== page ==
Empowering Future Impact Investors: Our Experience in the 2023 Turner MIINT Programme
Turner MIINT is a hands-on education in impact investing for business and graduate school students. It is facilitated by impact investment firm Bridges Fund Management in conjunction with the Wharton Social Impact Initiative at the University of Pennsylvania.
2023 marked INSEAD’s seventh participation in the programme. How did we perform this year? Read our journey below to find out!
We started our journey in October 2022 when we formed a team of 12 people across the Fontainebleau and Singapore campuses. This team was selected after an initial recruitment process set up by the CDC team.
MIINT is different from the typical impact investing competitions because it also weaves in the learning aspect on top of just the competition. Participants are called MIINT students as we go through a hands-on learning experience through a curriculum that teaches us the A-to-Z of impact investing.
It focused on the foundations of an investment thesis and strategy, how to source early-stage investments, how to conduct due diligence, and how to present to an investment committee.
What’s also quite unique about MIINT is that it’s not a simulation.
Instead, we had to do everything that an impact investment professional would do, which was supported by interim assignments.
There were also more than ten events throughout the year, which ranged from fireside chats with impact investors to additional training which would complement the self-paced course. The programme culminated at the investment committee weekend in Philadelphia, where INSEAD represented the selected company to the panel and competed for up to $50,000 investment into the startup.
The investment capital is provided by a third-party supporter of MIINT, and as such there are criteria the selected company must meet, such as its size and stage, the investment type, and the company must be raising capital (separate to the MIINT investment).
Around December, we came to a really exciting yet challenging part of the process, which was to do our sourcing execution.
The team reached out to more than 15 startups, and we scheduled one-hour calls with each of the founders to talk about our initial due diligence process.
During our initial call, we assessed the companies holistically from their product and value proposition, business model, team structure and of course, their impact proposition
Out of the 15 startups we talked to, we finally shortlisted six startups, and everyone on the team voted for their preference. To choose the final startup to pitch in Philadelphia, we held a pitch competition where we presented the investment options in just three minutes.
Finally, as a team, we made a decision to choose Bib Batteries. Bib Batteries is an end-to-end battery management solution which optimises the performance of batteries in the micro-mobility space, extends their lifecycle and offers recycling options at the end of their lifecycle, thus making batteries more sustainable.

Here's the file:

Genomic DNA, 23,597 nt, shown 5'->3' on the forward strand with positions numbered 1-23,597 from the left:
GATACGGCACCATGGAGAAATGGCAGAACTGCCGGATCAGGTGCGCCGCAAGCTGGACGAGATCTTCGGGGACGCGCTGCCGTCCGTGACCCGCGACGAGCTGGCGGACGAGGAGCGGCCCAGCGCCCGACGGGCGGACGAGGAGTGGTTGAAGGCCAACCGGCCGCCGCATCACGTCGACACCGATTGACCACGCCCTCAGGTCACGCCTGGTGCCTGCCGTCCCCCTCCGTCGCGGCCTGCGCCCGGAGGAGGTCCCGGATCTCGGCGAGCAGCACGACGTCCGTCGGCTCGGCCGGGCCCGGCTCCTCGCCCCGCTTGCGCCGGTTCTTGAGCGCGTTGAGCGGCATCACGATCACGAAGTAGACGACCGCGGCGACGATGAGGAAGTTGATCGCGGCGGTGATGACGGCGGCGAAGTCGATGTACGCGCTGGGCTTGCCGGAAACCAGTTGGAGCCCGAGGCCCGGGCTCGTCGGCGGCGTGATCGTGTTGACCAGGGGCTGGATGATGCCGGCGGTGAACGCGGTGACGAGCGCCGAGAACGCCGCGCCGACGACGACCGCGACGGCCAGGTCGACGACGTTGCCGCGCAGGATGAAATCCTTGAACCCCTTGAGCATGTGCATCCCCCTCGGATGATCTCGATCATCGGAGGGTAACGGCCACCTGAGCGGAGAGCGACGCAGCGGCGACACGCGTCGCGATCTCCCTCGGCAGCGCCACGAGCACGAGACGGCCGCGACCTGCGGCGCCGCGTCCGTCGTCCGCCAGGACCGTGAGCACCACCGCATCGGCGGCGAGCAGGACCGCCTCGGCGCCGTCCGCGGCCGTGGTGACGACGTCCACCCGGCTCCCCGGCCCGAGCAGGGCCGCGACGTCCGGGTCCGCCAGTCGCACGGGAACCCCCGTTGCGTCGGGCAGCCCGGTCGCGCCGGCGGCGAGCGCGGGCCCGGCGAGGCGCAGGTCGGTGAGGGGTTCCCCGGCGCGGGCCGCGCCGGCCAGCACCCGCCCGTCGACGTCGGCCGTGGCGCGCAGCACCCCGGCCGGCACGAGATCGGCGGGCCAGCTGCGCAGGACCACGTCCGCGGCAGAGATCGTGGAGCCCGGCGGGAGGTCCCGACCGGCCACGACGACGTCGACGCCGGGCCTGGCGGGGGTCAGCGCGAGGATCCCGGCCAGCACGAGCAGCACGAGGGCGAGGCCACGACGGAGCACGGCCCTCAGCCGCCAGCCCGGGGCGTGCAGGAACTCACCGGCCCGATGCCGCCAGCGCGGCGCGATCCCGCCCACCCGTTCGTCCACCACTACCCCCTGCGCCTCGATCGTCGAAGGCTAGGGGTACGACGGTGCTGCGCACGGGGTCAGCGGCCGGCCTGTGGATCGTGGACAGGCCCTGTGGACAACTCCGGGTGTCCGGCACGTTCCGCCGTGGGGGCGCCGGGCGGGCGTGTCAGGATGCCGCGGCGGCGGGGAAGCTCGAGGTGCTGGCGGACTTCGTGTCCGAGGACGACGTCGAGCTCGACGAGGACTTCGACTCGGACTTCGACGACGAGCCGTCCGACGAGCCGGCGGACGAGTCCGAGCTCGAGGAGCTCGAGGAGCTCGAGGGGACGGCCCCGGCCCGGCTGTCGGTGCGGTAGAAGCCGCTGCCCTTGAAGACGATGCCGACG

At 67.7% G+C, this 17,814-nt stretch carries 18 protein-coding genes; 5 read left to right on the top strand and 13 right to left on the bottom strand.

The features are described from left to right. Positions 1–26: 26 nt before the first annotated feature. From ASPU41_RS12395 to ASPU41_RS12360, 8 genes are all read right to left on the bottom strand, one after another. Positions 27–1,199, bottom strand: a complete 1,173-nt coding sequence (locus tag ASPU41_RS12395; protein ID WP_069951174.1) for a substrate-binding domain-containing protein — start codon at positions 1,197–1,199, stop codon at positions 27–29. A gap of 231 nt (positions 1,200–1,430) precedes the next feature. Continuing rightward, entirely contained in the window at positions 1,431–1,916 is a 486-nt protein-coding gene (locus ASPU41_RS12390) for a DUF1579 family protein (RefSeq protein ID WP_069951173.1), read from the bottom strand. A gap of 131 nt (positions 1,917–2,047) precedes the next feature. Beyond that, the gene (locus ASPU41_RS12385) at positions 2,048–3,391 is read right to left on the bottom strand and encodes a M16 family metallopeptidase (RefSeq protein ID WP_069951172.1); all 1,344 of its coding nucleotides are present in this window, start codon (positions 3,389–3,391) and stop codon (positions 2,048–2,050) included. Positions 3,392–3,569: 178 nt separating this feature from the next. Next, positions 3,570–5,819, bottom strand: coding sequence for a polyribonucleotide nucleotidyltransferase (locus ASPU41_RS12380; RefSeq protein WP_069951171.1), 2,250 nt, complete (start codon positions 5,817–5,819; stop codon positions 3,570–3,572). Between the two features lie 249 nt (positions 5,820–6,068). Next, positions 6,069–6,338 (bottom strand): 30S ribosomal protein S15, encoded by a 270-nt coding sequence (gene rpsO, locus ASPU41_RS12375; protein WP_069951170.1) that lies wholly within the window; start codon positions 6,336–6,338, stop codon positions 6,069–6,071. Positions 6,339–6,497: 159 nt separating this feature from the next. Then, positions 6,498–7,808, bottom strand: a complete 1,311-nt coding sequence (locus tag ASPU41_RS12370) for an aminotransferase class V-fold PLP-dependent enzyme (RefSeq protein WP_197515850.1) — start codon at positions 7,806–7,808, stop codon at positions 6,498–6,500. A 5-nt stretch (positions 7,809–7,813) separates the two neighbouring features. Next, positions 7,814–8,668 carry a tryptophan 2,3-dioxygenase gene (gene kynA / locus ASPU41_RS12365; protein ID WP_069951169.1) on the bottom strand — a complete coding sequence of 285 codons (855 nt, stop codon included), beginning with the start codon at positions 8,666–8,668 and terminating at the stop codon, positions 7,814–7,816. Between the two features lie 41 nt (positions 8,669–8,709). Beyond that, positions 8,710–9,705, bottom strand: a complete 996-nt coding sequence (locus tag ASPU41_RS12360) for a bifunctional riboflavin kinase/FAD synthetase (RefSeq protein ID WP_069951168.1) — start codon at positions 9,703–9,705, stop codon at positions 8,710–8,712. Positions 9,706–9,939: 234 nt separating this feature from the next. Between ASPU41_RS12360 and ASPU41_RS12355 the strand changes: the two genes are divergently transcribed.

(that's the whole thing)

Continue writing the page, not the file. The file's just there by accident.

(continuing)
Pitching for these investments was quite different from pitching our own idea because we needed to be objective in our assessment and include not only the most positive factors but also the potential risk.
Leading up to the competition in April in Philadelphia, the team worked together to submit a comprehensive investment memo that summarised our due diligence process.
The team also developed an investment deck and practised our pitch almost every day for about one week. We were guided by our team’s mentors Ernst Hoestra and Laura Noorani.
The live competition at Wharton Business School was the culmination of our six-month work on the MIINT Programme.
We started the day with a panel discussion with the sponsors of the programme and during the lunch break, we had another discussion on impact investing.
The event provided a unique educational opportunity for us to practice our pitching skills in front of three judges at the semi-finals, which were held on the first day. We also observed four other teams and had networking drinks with all 31 business school participants and judges.
The highlight of that day was when we were announced as one of the six teams to continue to the finals.
The night before the final, we practiced our pitch again based on the feedback from the first day to make sure we would deliver it perfectly. On the finals next day, we presented our investment pitch in front of six judges and 150 other students.
Shortly afterwards, the time we’d been waiting for had come, the winner announcement!
We got the second place out of all 31 participating teams.
The MIINT Programme ended up being one of our highlights during our INSEAD journey as it provided great training in impact investing, an opportunity to practice our presentation skills and an expanded network beyond our school. We also cherished the friendships we grew throughout the programme.